How did organisations adapt to change in the 18th and 19th century: Lessons from the Bank of England Archives…

Thomas Rowlandson

Thomas Rowlandson, The Bank (London, 1792), showing a view of the Rotunda.
© The Trustees of the British Museum.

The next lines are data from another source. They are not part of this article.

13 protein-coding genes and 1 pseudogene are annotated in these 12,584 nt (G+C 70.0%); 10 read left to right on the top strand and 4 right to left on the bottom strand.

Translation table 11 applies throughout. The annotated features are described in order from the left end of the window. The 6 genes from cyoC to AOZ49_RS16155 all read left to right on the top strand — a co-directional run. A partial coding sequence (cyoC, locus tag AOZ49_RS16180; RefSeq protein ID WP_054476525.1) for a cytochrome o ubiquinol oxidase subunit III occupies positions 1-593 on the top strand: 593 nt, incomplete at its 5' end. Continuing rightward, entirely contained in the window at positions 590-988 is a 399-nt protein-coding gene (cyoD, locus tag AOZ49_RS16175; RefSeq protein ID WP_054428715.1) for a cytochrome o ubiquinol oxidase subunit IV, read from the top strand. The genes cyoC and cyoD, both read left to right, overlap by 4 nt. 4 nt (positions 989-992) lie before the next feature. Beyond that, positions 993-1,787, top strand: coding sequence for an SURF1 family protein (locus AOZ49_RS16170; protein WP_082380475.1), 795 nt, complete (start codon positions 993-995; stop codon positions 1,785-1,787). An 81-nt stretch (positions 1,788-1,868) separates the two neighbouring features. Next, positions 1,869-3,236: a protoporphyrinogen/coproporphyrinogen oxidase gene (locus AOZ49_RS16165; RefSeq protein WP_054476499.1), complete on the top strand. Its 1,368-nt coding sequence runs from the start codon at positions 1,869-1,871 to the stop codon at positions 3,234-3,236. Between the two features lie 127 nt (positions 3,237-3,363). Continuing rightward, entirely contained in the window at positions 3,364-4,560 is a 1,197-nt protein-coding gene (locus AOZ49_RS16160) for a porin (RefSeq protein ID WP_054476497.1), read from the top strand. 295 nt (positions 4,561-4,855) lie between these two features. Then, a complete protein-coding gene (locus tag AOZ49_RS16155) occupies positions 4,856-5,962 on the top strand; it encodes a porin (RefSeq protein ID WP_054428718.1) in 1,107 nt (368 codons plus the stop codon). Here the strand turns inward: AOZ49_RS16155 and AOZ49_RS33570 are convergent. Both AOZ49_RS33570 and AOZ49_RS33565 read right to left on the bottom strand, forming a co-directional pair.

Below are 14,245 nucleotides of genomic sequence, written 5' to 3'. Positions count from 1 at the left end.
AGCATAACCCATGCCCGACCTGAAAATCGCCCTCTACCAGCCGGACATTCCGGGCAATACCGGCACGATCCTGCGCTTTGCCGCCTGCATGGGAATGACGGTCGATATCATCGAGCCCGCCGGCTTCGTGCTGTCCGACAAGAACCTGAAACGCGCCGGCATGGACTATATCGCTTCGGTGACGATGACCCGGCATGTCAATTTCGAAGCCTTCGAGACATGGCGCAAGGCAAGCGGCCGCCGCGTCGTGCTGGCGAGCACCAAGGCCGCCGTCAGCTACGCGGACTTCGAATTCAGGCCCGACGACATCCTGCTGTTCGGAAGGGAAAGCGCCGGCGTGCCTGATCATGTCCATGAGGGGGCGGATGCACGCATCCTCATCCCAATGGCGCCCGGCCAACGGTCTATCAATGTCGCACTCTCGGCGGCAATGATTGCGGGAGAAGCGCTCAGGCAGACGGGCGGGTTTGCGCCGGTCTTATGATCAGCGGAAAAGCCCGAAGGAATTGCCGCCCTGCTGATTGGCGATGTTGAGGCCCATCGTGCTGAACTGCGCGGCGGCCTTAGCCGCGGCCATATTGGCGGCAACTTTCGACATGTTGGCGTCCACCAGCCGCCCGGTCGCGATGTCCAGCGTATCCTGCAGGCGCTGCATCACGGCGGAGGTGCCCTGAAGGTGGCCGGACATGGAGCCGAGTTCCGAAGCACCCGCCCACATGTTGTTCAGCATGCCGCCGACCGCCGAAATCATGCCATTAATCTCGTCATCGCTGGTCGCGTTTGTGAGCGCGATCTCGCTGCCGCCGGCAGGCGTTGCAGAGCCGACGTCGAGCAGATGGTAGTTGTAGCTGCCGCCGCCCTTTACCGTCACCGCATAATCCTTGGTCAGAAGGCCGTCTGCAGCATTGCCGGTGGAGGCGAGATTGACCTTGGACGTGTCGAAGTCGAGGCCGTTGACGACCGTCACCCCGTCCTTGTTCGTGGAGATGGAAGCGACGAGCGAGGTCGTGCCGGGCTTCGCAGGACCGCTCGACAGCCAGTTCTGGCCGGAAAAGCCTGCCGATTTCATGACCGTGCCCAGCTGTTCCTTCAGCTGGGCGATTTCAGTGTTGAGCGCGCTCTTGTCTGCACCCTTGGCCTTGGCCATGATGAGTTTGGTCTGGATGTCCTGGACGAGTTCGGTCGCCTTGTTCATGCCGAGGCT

Industrialisation was not the only driver of change during the eighteenth century. Recent historiography has revealed more about the financial and organisational revolutions that helped to shape the British state and the country’s economic development. The Bank of England was at the forefront of these revolutions and a pioneer of new modes of business organisation. A business that started out in a small rented space with only seventeen clerks in 1694 was, by 1815, employing nearly 1,000 workers and occupying most of the Threadneedle Street block. Yet it has been sadly neglected as a case study. What might we find in the Bank’s archives to understand how business adapted to rapid and radical change during the eighteenth and nineteenth centuries? Click here to read more: https://bankunderground.co.uk/2018/11/07/how-did-organisations-adapt-to-change-in-the-18th-and-19th-century-lessons-from-the-bank-of-england-archives/

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